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Help with Salary Requirements & Resume Style/Portfolio before my interview on Monday!

post #1 of 14
Thread Starter 

My husband sent some pics of my cakes in to a bakery outside of DC just for the fun of it..he ended up getting a job interview for each of us, he for an executive chef opening in another branch of the same company, and I for a pastry chef/cake decorator with skills in fondant, gum paste, carving, airbrushing, etc. They seem genuinely interested and excited, and "cleared their calendars" for the day of our visit.

 

This is what I need to figure out:

 

1) How much should I be asking for salary/hourly wise, with and/or without factoring in the tremendous increase in cost of living expenses?

 

2) I am self taught, with no formal education and little to no actual employment as a decorator, so what would you suggest for a resume format or complete alternative? A Portfolio? Suggestions for that type of thing, as well please!

 

3) Anything I should bring, prepare, ask, request, etc. while at my interview? I am pretty nervous...I haven't interviewed for too many jobs in my life, period...especially not ones for which I was invited from out of town!

 

4) Anyone here who happens to live in the Northern Virginia area that can weigh in on moving/living/working there? Anything and everything appreciated; commute, rent/mortgage costs, schools, etc...anything at all.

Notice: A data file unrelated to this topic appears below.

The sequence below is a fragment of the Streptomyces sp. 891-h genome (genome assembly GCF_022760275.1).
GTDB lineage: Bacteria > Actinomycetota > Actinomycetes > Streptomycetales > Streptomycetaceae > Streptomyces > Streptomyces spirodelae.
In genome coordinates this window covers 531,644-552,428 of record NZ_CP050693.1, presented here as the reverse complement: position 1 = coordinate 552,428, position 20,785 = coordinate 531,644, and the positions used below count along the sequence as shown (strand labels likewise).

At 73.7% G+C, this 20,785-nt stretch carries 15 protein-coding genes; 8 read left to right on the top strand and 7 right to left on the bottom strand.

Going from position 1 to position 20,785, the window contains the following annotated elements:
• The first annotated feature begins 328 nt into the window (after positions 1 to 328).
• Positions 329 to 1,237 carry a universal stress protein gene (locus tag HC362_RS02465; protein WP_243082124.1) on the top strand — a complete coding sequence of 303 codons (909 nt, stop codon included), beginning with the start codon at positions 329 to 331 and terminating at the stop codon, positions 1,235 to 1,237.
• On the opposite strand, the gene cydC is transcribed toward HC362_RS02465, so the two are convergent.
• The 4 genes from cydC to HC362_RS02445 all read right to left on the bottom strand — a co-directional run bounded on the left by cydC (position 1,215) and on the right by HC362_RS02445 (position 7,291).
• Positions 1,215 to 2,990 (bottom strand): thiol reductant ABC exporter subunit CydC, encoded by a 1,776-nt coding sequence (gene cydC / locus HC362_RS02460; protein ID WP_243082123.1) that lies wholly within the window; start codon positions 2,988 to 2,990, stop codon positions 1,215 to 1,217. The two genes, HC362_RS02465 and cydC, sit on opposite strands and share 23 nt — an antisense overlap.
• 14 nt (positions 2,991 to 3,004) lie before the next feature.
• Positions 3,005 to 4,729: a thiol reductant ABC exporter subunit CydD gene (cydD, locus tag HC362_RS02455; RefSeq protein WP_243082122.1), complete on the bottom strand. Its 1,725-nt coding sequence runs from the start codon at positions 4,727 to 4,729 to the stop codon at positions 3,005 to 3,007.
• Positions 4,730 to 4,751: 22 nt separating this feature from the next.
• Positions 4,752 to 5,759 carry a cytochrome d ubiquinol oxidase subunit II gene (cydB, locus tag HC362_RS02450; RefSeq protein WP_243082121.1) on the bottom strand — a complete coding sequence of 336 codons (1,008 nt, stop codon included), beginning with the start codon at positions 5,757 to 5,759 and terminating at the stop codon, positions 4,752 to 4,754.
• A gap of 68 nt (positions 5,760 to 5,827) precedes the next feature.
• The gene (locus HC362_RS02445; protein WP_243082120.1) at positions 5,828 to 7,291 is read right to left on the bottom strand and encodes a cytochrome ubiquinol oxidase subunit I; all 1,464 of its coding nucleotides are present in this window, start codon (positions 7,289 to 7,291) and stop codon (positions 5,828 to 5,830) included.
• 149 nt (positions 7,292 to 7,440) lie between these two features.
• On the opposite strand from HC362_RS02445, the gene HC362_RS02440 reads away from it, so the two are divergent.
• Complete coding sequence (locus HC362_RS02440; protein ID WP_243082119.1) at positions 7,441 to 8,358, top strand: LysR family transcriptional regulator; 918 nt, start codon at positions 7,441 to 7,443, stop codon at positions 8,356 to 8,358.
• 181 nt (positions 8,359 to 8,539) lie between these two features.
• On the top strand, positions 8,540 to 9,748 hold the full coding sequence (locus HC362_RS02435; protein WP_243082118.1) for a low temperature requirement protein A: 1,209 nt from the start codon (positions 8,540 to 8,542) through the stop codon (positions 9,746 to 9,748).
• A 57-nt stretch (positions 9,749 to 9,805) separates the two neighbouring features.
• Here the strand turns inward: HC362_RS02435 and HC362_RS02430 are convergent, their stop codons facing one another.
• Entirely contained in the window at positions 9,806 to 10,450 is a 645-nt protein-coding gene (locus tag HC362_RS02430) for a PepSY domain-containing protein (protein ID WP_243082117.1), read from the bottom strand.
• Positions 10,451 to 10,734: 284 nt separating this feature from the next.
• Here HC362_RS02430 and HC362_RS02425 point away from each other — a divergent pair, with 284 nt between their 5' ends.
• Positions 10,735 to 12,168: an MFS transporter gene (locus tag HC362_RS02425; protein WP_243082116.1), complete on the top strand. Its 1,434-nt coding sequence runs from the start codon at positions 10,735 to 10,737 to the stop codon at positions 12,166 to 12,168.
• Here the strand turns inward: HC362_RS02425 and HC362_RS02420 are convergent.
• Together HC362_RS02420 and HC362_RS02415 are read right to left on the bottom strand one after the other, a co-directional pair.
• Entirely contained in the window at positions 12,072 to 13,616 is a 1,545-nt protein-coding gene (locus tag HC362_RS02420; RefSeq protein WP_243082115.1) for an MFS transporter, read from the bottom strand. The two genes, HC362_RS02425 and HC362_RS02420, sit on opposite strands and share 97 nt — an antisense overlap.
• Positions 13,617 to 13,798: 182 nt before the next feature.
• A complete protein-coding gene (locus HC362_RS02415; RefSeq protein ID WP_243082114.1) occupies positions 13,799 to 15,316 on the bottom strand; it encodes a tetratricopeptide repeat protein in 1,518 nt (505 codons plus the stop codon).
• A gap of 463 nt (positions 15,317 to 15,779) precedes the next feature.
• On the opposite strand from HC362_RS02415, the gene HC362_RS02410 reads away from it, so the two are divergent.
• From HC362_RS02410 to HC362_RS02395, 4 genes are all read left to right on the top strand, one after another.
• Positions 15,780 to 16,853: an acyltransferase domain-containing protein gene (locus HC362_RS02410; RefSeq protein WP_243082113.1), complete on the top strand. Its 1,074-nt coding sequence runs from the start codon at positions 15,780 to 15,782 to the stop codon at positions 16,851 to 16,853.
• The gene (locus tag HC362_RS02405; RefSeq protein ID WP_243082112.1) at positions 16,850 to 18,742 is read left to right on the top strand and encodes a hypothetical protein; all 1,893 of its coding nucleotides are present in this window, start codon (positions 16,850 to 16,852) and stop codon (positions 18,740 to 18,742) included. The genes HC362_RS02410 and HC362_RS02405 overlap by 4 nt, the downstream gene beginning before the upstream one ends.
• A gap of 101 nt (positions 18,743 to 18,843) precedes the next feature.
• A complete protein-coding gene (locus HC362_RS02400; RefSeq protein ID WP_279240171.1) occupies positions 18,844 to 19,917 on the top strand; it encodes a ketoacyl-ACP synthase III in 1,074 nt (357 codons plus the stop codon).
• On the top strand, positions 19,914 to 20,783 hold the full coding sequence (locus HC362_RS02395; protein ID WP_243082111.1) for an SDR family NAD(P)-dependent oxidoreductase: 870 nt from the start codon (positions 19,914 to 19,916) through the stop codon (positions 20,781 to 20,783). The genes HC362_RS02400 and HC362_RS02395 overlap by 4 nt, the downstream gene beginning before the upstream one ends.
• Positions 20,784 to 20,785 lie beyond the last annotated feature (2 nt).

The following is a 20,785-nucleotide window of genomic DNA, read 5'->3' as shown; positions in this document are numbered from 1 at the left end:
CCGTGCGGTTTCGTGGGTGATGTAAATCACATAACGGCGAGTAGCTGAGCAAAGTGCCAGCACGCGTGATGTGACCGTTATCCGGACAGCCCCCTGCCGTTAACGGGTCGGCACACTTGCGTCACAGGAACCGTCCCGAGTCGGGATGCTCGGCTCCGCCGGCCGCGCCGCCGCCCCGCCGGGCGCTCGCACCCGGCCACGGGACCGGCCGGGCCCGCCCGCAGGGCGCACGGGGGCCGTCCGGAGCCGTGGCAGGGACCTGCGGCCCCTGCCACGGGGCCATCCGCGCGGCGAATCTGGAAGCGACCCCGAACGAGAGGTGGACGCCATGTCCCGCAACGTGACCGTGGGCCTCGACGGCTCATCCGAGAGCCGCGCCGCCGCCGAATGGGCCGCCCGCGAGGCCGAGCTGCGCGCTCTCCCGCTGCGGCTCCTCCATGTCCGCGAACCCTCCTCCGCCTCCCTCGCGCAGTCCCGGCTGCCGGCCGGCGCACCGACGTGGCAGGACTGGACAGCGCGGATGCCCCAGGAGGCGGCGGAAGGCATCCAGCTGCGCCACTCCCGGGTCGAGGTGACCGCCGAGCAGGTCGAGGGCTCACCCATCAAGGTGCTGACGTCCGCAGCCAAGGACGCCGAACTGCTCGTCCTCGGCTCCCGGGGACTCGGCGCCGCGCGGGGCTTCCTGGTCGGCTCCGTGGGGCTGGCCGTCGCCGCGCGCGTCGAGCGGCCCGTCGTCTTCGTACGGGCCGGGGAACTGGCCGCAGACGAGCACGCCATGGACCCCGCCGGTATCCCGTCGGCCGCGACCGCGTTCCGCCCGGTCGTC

Wish me luck and thanks in advance for any assistance!

post #2 of 14

Don't worry about your education. Speed and perfection are more important than where you learned the skill. Ten years ago a decent pastry chef made $20 per hour. If you're fast, the pay will be higher. You need a resume, but it can be short; for this position create a skill-based format. A portfolio is also necessary.  

 

I worked as a pastry chef in the DC area. It's a very expensive and congested place to live, and not everyone can get used to that lifestyle so take this into serious consideration. Also realize that restaurant industry job turnover is high everywhere. Be prepared that one or both of you will soon be looking for another job.     

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post #3 of 14

Try not to be too nervous, I'm meeting with a party planner this week and my stomach is turning so I feel for you. I have a beautician degree - make up, manicures, pedicures the lot. Although I don't practice anymore (I never wanted to be a beautician & never really liked it but that's another story) anyway, many years ago I went for an interview at a well know beauticians parlour (are they still called that?) & it took me almost 2 hours to do a manicure I was so nervous. Needless to say I did not get the job. Don't drink too much coffee before hand and try and stay calm - note to self as well:) Let us know how it goes.